Here's the bad news: Heather Woods Broderick is leaving Portland. She's moving to Copenhagen to be a fulltime member of the Danish band Efterklang, a weird neo-classical experimental pop group of which her brother Peter is also a member. Problem is, she doesn't speak Danish. The other problem is she's leaving us right after delivering From the Ground, her magnificent first solo record.

From the Ground exhibits a new side of Broderick, who's developed an impressive résumé for her cello playing, collaborating with Horse Feathers and the Portland Cello Project, among many others. But From the Ground is a collection of folk-pop songs she wrote on guitar and piano, linked by some pastoral ambient interludes; it's a record that exhibits so much grace, so much gentle charm and goodwill that it's hard to believe it's her first effort. "The title track was the first song I ever wrote," she says. "And that was about two years back—I basically did it as a funny project, and then it turned out pretty good so I kept it going."

The album was recorded in bits and pieces over the past two years at different houses around Portland with the assistance of her brother Peter, who produced the record and contributed violin, percussion, and other instruments. Peter is a prolific solo artist in his own right, and the two would lay down tracks whenever he passed through Portland. They both share an upbringing in classical music and have played together in various bands for years, so the collaboration was natural.

"I really love doing strings and things with him because I feel like we hear the same types of harmonies," says Broderick, "so it's a lot less work with him than it is with other people. There are just a lot of things that can go unsaid. Peter listens to a lot more music than I do, and he's really good with projects, being focused and figuring them out from start to finish."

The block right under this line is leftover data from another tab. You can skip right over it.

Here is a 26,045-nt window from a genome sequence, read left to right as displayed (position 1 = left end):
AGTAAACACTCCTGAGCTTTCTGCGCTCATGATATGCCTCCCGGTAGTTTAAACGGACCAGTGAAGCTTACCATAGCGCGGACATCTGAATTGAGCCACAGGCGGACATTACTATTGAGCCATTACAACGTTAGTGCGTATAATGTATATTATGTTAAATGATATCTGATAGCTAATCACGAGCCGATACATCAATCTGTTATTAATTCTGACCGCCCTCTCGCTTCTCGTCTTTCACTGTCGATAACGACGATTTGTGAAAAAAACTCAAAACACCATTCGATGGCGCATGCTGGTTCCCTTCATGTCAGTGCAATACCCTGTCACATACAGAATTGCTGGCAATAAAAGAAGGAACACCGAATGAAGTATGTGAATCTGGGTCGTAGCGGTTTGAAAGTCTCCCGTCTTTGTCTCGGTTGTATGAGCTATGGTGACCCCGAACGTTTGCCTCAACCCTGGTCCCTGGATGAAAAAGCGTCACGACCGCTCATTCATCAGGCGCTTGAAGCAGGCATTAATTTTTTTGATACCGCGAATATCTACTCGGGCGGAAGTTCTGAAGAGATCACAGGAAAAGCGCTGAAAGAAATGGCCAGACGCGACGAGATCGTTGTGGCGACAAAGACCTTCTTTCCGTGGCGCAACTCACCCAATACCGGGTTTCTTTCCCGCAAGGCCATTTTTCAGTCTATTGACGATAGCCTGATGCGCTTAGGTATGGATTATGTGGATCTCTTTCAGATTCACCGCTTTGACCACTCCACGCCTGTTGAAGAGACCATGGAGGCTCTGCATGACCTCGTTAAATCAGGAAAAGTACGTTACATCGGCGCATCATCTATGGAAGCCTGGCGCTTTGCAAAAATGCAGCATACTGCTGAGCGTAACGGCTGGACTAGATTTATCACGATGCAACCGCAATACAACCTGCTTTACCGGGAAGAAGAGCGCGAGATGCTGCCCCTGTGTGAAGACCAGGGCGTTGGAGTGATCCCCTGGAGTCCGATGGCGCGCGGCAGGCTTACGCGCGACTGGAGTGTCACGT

It's Broderick's songs, though, that make From the Ground so exceptional. Beginning with a plainspoken piano figure, the album moves, suite-like, through a range of subtly entrancing moods and tones, including the calico-folk of "Cottonwood Bay" and the mournful, deliberate strum of "The Colors." An extended instrumental called "For Misty" plays like a heartwarming, open-windowed version of Grouper's gorgeous claustrophobia, while the conclusion of the record's final track, "Old Son," is like waking from a dream, with fragmented phrases of cello and violin dispersing like clouds gently broken apart by a slow-moving wind. It's a ravishing, terrific, gorgeous album—the rare kind that throws its listeners into reverie.

Broderick plans to record a second album once she accumulates enough songs, but apart from her Portland show, she doesn't currently have plans to tour behind From the Ground. "I don't feel like I have a consistent enough setup yet to do it," she says. "I don't have a band and I really don't want to sit behind a guitar and play by myself, mostly because I wrote the record with all of this space in it for all the other instruments. The show I'm playing here before I leave, my friend Eric [Earley] from Blitzen Trapper is going to accompany me. But I think if I was going to do something like a whole tour, I would want to figure out something a little more permanent."